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were switched their flights off of the hijacked planes at the last minute. people stopped for blueberry muffins and ended up living that day because they decided they were hungry on the way into work. the new york giants game went late monday night, september 10. it was in denver and so it was played mountain time and there are hundreds of people who lived on 9/11 because they stayed up and watched the end of a football game and went to work at nine instead of eight. we see this play out in ways big and small. his first day on the job at the faa and then in the pentagon we followed two women, sheila and louise as they start their first day at the pentagon on septembee
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sitting in their office doing what you do in the first hour filling out personnel forms. one of them collects the forms and walks over to the fax machine, this is 2001 you had to actually fax something. she walks up, hits the stop button and the building explodes. she's standing there on the fire wondering what she did to the fax machine. [laughter] and then she and her colleagues that day, many of her colleagues died and sheila and she end up surviving getting out in part because of the incredible efforts of some of her colleagues. and this is where, again, you sort of see these incredible stories of the human response to
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9/11. and of course, we are familiar with the firefighters and the police officers and the emts and the paramedics who go into the towers in new york. in the pentagon, it is a story of military officers that run out of a burning building and realize their colleagues are still trapped inside and turn around and run back in and end up saving every life that morning that gets saved. every single person that survived the pentagon was pulled from the pentagon and the first 30 minutes. and so, but for sort of the work of the military officers sort of rushing right into that building, the death toll that day would have been much higher. and this becomes sort of a story, again, that you would see played out in lots of different ways.
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a quadriplegic working on the 64th floor of the north tower with the port authority, 12 of his colleagues that day -- not all of whom he actually knew -- came up to carry him down all 64 floors to escape the tower, and he survives that day because they did it because they made clear to him that he wasn't going to be left behind. and of course they didn't fully understand at that point that they were rescuing their own lives, because not everyone really believed, most people didn't understand that the towers could actually collapse. we had been through this in 1993 with the first bombing and people sort of thought this was going to be the same thing. it would involved in evacuation and the firefighters thought it might even take a couple days to put the fires out, but it didn't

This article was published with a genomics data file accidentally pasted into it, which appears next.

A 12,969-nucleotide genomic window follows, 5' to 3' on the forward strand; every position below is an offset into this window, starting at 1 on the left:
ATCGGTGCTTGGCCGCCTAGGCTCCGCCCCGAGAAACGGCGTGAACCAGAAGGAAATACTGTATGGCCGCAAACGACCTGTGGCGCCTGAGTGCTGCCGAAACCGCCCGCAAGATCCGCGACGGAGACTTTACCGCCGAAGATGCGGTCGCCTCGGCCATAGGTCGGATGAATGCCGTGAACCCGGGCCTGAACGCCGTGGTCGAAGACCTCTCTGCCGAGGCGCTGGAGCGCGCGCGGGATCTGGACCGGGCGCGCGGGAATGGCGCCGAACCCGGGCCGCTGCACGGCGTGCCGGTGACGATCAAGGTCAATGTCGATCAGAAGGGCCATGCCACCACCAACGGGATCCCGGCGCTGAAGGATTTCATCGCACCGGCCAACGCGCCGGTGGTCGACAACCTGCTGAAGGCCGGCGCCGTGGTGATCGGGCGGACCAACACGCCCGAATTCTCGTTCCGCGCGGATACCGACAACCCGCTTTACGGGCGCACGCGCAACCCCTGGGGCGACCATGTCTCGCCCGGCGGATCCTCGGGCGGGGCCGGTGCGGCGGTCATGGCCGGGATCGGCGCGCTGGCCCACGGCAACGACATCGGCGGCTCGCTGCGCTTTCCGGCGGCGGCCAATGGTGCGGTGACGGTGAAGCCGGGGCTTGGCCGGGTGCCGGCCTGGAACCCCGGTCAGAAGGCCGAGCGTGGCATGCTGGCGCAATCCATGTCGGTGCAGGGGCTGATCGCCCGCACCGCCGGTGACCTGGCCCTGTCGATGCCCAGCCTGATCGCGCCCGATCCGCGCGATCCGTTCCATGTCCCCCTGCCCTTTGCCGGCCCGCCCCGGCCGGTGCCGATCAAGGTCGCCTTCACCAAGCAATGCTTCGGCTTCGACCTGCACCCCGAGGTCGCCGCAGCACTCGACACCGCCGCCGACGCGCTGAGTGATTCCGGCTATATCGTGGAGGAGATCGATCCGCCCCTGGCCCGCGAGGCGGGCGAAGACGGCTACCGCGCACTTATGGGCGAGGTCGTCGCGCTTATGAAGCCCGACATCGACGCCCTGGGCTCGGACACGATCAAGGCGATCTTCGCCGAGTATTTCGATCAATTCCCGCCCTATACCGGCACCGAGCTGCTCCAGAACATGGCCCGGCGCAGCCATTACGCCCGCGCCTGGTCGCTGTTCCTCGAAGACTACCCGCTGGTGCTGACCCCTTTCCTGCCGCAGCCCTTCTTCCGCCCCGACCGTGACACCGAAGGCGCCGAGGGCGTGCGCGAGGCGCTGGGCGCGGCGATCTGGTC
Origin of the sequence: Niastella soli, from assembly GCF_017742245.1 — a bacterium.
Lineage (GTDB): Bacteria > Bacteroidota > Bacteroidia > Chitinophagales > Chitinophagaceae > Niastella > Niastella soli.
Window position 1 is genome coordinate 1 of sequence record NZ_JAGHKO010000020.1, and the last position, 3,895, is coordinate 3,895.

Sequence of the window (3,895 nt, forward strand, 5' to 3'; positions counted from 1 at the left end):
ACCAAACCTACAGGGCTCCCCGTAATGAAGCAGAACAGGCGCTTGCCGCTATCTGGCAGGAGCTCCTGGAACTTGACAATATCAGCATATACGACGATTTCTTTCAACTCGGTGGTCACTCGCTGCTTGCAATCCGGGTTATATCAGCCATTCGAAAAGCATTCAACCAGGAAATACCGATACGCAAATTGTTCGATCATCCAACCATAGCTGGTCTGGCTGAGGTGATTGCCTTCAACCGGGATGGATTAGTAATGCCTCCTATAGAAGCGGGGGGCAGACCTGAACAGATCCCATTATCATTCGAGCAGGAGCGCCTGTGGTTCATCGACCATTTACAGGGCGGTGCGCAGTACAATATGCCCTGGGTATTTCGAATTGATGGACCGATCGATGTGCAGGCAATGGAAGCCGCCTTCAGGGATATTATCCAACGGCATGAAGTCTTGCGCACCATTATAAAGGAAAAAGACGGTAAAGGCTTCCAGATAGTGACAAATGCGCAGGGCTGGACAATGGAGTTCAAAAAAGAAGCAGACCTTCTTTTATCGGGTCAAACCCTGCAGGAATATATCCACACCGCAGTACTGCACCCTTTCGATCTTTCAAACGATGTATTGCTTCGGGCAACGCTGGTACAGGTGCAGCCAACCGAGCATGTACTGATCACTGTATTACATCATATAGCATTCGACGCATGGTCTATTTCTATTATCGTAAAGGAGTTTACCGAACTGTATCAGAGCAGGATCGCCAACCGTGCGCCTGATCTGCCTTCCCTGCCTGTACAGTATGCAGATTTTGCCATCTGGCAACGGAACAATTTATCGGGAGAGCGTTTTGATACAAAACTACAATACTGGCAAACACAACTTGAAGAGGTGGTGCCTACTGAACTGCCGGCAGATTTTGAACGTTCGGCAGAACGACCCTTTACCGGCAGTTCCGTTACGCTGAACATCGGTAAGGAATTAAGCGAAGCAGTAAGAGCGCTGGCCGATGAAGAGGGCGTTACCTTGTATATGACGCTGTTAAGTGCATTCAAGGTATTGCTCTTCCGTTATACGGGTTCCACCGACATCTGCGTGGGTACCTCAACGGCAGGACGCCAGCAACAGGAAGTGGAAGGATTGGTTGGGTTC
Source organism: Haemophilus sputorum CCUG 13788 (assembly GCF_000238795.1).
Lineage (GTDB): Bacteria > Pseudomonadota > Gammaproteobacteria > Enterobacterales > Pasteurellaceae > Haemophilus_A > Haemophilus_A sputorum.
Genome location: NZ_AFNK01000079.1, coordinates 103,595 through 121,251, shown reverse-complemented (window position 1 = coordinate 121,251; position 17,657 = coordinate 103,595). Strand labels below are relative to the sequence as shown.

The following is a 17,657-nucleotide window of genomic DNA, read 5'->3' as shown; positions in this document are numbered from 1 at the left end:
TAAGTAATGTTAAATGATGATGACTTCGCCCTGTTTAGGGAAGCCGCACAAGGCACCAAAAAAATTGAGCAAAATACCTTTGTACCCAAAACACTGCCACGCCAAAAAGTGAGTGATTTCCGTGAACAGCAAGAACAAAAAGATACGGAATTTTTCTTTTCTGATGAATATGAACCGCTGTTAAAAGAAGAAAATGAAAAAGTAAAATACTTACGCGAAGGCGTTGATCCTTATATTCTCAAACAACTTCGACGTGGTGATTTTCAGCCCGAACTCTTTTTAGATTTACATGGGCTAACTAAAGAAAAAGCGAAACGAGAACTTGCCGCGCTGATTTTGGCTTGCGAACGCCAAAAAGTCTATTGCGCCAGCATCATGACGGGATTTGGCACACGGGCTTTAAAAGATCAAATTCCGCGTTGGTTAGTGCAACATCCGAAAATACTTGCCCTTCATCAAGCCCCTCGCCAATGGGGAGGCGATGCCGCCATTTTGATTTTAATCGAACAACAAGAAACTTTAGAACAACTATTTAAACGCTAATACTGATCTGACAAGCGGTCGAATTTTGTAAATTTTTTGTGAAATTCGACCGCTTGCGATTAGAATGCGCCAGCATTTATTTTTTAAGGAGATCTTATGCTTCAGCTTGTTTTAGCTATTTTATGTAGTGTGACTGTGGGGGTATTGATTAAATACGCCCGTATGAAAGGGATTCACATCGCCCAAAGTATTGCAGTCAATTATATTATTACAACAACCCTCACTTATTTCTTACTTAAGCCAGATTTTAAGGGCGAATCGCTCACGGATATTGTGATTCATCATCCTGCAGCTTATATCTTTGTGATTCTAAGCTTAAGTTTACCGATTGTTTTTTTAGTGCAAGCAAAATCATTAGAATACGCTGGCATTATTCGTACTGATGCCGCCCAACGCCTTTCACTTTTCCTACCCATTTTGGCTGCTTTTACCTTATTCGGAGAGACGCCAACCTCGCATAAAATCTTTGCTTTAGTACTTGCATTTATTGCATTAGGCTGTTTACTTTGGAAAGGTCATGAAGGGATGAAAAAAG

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initially understand the buildings were in danger of falling. and this sort of confusion and lack of understanding about what we were living through that day becomes the universal theme throughout that day. and of course it was hindered in many ways by the communications technology available at the time. i mean,, we think of 9/11 as part of our modern world. i think in many ways we could argue it is the beginning of our modern world. it is probably as clear a dividing line as we have between the 20th century and the 21st. but the technology that we had in 2001 was the comparative stone age. president bush's traveling party that day have some of the most cutting edge technology available to them. they had to wait pagers and the
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fancy pagers where when you got a page you could send one of four different program responses to the page so that's the way the president that morning ends up learning of the crash for the first time, the traveling party first learns of the first crash by pager on the drive to the booker elementary school. over the course of much of the rest of the day he is hidden aboard air force one off to first barksdale air force base and then ultimately off the air force base in part because in 2001 was the only place outside of washington, d.c. where you could host a video teleconference if you are the president. now the president travels with a
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briefcase and hosts the exact same videoconference. but that morning aboard air force one there was no e-mail, no cable, no satellite tv. and so the president of the united states relied on the rabbit ear antennas to pick up local tv coverage as air force one is flying around the southern united states and it would fade in as they got closer to an urban area and then fade out as they flew past it. so over the course of the day you are left with an incredible realization that for most of the day the president of the united states actually knew less about what was transpiring in the country below than the average american sitting at home watching cnn. it's these type of observations